• Re-rating rationales: Most life companies said re-rating decisions were triggered by worsening claims experience and were made to restore target profitability levels following changes in assumptions on lapses, claims and economic conditions and/or reinsurance arrangements.      
  • Smoothing and capping re-rates for acceptable consumer impact: Some life companies greatly increased premiums in a single year, hoping to restore profitability and prevent increases in future years. They reported that this resulted in a spike in lapses and had a negative impact on consumers. Other life companies were more mindful of how such increases could affect consumers and affordability. They made smaller but more frequent increases or capped the maximum annual increase at a set level to avoid selective lapses.      
  • Re-rating level premiums more than stepped premiums: Increases of base premium rates for consumers on level premiums were generally larger than those for consumers on stepped premiums. Despite consumer expectations that level premiums are more stable than stepped, only one life company made the conscious decision to keep increases for level premiums at a lower rate than for stepped premiums. 

Marketing and disclosures 

  • Potentially misleading graphs about level premiums: Some graphs used in recent marketing materials showed level premiums as a flat line compared to stepped premiums increasing each year. These have been removed after ASIC expressed concerns that they were potentially misleading.     
  • Lack of details on why and how premiums would change: Most life companies clearly stated in their PDSs that they may vary premiums for both level and stepped premiums. However, there was generally a lack of detail on what factors may give rise to such increases and how premiums were likely to change  . One life company directed consumers to historical premium rate changes to show how premiums changed in the past.     
  • Lack of transparency on duration-based pricing: Most life companies adopted a duration-based pricing model that reflected the assumption of increased claims as policyholders progress into later policy years. This resulted in reductions in premiums in the first year of a policy followed by premium increases year-on-year. Some life companies were concerned that the pricing model may encourage churning and undermine long-term product sustainability, but eventually adopted the pricing model to stay competitive in the market. Although some life companies provide premium projections in quotations, most have not explicitly set out in disclosure or marketing materials the impact of the pricing model on current and future premiums. 

Product design 

  • Challenges in product design that offers premium stability: Some life companies are considering the design of alternative products or features that offer better premium stability. However, life companies told APRA and ASIC about the difficulty in getting new products to market, particularly if they are more expensive than current products. For example, they pointed to products with guaranteed premiums which had low take-up. This was reportedly due to the higher premiums charged to reflect the cost of the guarantee.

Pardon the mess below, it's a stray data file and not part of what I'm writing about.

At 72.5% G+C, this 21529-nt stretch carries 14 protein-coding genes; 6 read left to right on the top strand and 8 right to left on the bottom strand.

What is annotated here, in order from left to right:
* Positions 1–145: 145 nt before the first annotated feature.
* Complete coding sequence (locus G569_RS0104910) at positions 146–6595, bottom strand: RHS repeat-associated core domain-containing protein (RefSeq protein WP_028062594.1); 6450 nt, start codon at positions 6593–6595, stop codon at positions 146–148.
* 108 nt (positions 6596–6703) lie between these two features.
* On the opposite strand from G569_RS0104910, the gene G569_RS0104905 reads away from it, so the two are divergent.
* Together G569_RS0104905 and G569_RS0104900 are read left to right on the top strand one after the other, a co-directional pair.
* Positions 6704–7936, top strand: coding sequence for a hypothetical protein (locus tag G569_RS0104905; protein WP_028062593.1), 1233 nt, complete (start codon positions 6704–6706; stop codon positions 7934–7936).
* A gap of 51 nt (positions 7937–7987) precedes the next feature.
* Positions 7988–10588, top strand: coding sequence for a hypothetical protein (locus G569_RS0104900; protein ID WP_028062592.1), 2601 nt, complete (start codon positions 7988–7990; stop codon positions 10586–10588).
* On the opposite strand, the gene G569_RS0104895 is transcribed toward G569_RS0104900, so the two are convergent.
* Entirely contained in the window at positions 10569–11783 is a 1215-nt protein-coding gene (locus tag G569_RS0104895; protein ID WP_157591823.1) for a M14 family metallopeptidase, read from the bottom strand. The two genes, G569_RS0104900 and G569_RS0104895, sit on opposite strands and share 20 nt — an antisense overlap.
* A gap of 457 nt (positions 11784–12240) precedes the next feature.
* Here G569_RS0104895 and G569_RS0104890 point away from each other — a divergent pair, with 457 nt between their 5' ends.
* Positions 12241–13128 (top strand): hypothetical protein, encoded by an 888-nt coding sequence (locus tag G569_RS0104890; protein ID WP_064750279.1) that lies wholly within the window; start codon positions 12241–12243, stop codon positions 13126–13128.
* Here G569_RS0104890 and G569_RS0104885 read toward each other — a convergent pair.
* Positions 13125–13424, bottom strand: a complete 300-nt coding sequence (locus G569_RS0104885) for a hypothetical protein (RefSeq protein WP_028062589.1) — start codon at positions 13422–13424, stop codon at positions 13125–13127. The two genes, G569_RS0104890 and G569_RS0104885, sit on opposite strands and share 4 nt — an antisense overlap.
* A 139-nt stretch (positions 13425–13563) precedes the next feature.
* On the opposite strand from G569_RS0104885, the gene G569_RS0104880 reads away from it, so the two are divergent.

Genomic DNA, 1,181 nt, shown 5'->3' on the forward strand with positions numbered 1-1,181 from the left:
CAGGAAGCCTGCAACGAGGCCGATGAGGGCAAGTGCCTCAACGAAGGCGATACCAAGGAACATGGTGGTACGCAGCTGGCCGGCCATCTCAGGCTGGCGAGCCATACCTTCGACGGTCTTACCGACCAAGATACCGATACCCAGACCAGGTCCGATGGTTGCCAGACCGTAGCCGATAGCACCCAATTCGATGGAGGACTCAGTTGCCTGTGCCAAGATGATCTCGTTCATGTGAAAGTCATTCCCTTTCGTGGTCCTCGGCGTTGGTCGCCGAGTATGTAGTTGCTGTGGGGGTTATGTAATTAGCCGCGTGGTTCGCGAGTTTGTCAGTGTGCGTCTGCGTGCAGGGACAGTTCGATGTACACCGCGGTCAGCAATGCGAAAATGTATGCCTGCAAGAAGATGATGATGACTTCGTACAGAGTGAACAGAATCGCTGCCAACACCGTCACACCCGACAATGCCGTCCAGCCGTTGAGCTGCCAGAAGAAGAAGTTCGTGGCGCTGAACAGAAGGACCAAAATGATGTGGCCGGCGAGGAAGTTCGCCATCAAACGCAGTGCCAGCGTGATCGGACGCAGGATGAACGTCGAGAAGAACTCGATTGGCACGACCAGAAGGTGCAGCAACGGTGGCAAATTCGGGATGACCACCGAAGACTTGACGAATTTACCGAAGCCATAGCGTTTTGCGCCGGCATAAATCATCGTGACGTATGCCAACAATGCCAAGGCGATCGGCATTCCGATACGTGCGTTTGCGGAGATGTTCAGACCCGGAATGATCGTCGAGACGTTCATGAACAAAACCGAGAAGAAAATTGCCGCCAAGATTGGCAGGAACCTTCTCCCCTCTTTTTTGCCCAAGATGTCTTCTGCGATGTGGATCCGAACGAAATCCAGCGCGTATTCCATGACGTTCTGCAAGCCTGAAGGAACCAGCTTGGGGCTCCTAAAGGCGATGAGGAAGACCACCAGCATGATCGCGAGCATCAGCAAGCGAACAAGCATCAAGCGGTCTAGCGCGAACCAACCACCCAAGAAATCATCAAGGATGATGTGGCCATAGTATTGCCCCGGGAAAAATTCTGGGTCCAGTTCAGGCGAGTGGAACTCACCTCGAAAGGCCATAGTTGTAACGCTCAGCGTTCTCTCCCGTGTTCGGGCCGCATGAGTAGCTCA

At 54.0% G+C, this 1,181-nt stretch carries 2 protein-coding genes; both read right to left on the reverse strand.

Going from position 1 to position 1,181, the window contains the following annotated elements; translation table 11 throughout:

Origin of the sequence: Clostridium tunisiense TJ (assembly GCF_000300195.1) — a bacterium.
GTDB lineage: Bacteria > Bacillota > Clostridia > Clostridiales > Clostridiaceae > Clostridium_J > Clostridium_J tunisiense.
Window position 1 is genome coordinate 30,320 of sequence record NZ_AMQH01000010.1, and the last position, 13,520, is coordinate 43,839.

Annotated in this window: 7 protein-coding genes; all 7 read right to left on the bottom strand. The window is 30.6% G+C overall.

• Broad target markets with insufficient consideration of consumers’ need for premium stability: ASIC’s review of target market determinations (TMDs) of retail life insurance policies showed that some life companies used broad statements to describe the target market of the product. Some life companies told APRA and ASIC that consumers who opt for level premiums tend to have a greater need for premium stability. However, ASIC did not see this reflected in TMDs. Life companies have generally not considered the need for premium stability as an element of a consumer’s financial situation or premium structure as a key attribute of their products.  

What this means for life companies  

Right to re-rate 

Life companies need to strengthen their risk management frameworks and compliance assurance around re-rating practices. Life companies should examine their contracts to ensure that the terms about how and when premiums may change are transparent and not unfair.  


Prudential Standard CPS 220 Risk Management requires that an APRA-regulated institution maintains a risk management framework that enables it to appropriately develop and implement strategies, policies, procedures and controls to manage different types of material risks. 

The legal uncertainty as to whether life companies have the right to re-rate, the potential for significant financial exposure for life companies and the impact on consumers raises fundamental concerns about the strength of life companies’ risk management frameworks. 

Life companies tend to rely on unilateral variation clauses that allow them to re-rate premiums.    

Unilateral variation clauses carry a heightened risk of being unfair. They may be considered more acceptable if the variation power:   

  • is clearly expressed;     
  • only goes as far as is necessary to allow the business to achieve its legitimate business interest; and    
  • provides a balancing right for the consumer where the change could be materially detrimental.   

The unfair contract terms law applies to insurance contracts entered into or renewed on or after 5 April 2021, or where a term in an existing contract was varied on or after 5 April 2021. From 9 November 2023, multi-million-dollar penalties may be imposed if a life company proposes, applies, relies on or purports to rely on an unfair contract term: see s12GBCA(2) of the Australian Securities and Investments Commission Act 2001.